Shell increases output in protest-hit Nigerian area

Jan 13, 2005 01:00 AM

Shell has increased crude oil output to 65,000 bpd following the reopening of some oil pumping stations shut down as a result of community unrest in southern Nigeria, a spokesman said.
"Ekulama II is up and running," he said, referring to one of several oil pumping stations recently reopened after more than a month's closure.

Community unrest had obliged Shell to shut down some facilities accounting for a daily output of some 130,000 barrels since December 5, 2004, when angry villagers from Kula briefly occupied them. The shut-down forced Shell to declare "force majeure", warning clients that it would not be able to meet export contracts from its Bonny terminal until early February.
Earlier, the company resumed production of 47,000 barrels with the reopening of its Belema and Santa Barbara plants in Rivers State, leaving some 90,000 barrels still halted in other stations in the coastal swamps of the Niger Delta region.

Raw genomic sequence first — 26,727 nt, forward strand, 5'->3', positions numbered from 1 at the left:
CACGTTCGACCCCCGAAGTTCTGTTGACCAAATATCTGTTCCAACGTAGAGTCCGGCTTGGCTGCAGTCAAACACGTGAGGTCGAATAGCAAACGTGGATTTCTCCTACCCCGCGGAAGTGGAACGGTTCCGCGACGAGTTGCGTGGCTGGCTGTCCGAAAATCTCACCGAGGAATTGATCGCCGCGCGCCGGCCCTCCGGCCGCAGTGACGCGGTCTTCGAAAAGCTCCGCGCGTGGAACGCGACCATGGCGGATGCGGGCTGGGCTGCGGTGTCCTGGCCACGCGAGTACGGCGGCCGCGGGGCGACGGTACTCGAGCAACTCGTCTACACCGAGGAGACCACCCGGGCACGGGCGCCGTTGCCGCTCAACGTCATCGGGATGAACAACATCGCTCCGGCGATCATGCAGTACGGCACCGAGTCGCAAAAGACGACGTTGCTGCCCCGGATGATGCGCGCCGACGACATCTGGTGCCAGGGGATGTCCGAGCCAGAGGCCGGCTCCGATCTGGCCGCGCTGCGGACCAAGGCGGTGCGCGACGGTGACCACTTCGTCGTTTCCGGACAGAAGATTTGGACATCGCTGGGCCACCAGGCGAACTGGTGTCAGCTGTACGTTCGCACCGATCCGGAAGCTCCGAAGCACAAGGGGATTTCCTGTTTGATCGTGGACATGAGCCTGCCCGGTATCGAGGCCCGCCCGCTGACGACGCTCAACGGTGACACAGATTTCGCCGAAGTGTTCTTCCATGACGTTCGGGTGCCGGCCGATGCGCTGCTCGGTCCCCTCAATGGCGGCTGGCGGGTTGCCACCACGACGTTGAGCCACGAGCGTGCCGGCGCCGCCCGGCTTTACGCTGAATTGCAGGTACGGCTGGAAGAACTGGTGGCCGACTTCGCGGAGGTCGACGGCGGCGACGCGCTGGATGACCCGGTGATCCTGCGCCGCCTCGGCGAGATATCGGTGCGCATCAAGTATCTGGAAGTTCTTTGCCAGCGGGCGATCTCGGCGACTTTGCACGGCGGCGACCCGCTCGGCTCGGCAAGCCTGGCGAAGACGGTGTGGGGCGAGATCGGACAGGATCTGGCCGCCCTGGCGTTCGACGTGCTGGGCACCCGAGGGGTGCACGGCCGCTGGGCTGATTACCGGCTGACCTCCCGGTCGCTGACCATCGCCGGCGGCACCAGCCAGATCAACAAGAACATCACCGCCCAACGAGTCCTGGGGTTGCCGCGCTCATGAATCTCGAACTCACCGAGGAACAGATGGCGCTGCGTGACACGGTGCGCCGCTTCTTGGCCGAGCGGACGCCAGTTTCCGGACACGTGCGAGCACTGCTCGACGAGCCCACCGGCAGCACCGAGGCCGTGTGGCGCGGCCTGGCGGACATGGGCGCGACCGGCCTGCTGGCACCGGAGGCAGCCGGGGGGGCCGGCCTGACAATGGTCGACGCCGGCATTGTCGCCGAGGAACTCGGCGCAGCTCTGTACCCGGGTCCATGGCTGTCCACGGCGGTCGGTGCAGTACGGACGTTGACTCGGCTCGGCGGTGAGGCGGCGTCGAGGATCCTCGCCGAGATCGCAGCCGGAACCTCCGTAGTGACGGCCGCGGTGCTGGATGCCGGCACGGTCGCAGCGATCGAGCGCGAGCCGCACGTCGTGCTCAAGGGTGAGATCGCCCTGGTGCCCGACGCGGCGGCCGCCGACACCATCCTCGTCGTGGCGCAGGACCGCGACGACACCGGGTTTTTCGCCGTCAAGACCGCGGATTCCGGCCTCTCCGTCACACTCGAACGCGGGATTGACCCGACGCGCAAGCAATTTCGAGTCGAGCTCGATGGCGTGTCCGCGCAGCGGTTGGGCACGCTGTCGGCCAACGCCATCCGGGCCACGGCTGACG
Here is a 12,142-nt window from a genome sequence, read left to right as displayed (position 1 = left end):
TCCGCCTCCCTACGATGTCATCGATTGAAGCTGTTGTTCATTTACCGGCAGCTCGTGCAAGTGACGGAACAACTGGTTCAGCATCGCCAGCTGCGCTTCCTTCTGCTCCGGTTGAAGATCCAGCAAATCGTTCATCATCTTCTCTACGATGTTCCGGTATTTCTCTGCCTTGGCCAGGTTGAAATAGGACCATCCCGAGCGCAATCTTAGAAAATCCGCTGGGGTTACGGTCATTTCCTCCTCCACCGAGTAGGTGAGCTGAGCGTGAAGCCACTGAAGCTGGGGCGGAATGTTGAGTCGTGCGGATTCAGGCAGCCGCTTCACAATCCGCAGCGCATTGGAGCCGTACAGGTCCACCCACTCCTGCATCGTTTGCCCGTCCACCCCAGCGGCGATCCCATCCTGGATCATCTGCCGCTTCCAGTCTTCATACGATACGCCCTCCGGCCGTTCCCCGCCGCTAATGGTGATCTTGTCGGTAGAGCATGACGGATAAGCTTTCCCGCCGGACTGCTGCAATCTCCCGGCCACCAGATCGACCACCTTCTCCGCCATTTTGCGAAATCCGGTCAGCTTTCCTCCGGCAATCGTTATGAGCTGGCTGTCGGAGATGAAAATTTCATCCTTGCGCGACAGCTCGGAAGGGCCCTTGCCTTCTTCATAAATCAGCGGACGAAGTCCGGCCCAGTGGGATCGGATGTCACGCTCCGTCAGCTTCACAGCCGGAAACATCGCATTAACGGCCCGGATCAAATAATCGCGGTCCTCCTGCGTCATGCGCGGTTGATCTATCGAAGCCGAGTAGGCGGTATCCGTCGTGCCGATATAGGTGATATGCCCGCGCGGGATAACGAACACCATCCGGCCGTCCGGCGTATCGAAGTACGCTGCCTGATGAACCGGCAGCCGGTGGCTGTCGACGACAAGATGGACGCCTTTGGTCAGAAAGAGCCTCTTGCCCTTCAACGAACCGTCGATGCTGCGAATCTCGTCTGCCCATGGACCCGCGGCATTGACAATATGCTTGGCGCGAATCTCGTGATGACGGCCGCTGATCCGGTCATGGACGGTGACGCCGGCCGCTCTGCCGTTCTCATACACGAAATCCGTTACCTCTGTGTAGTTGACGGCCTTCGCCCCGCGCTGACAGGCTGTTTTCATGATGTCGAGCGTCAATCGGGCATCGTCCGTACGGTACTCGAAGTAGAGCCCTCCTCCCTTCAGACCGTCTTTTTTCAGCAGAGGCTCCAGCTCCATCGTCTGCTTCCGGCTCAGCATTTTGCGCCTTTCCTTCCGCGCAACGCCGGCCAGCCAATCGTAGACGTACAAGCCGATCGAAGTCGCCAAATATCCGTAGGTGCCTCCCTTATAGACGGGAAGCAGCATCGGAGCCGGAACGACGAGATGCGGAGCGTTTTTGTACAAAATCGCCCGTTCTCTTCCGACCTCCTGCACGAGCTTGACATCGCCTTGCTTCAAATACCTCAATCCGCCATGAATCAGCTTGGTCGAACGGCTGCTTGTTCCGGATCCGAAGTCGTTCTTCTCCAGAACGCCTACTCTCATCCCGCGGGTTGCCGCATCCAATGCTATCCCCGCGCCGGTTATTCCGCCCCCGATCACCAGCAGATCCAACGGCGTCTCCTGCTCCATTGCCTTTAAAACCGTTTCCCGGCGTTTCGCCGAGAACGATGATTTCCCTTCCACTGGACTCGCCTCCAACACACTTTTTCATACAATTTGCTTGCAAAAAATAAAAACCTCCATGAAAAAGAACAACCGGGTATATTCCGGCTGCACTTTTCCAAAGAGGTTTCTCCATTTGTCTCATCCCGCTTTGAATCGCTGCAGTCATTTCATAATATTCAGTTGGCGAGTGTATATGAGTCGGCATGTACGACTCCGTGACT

But a spokesman told another plant -- Ekulama II -- resumed production after successfully carrying out inspection checks on the facility, raising its output to 65,000 barrels from the area. He said inspection checks were progressing on Ekulama I, adding: "We hope to reopen it before the end of the week."
The spokesman said the company was holding talks with irate villagers who attempted to occupy the Odeama Creek station, some 30 km (19 miles) to the west of Ekulama, causing a production loss of 8,000 barrels. The villagers were protesting because a power generator provided for them by Shell had broken down and they expected the company to repair it for them.

Shell is Nigeria's biggest operator, accounting for almost half of the west African country's daily exports of 2.5 mm barrels.
The company, like most oil majors operating in the coastal swamps of the oil-rich but troubled Niger delta, are regularly the target of community protests and hostage-taking.

Source: AFP
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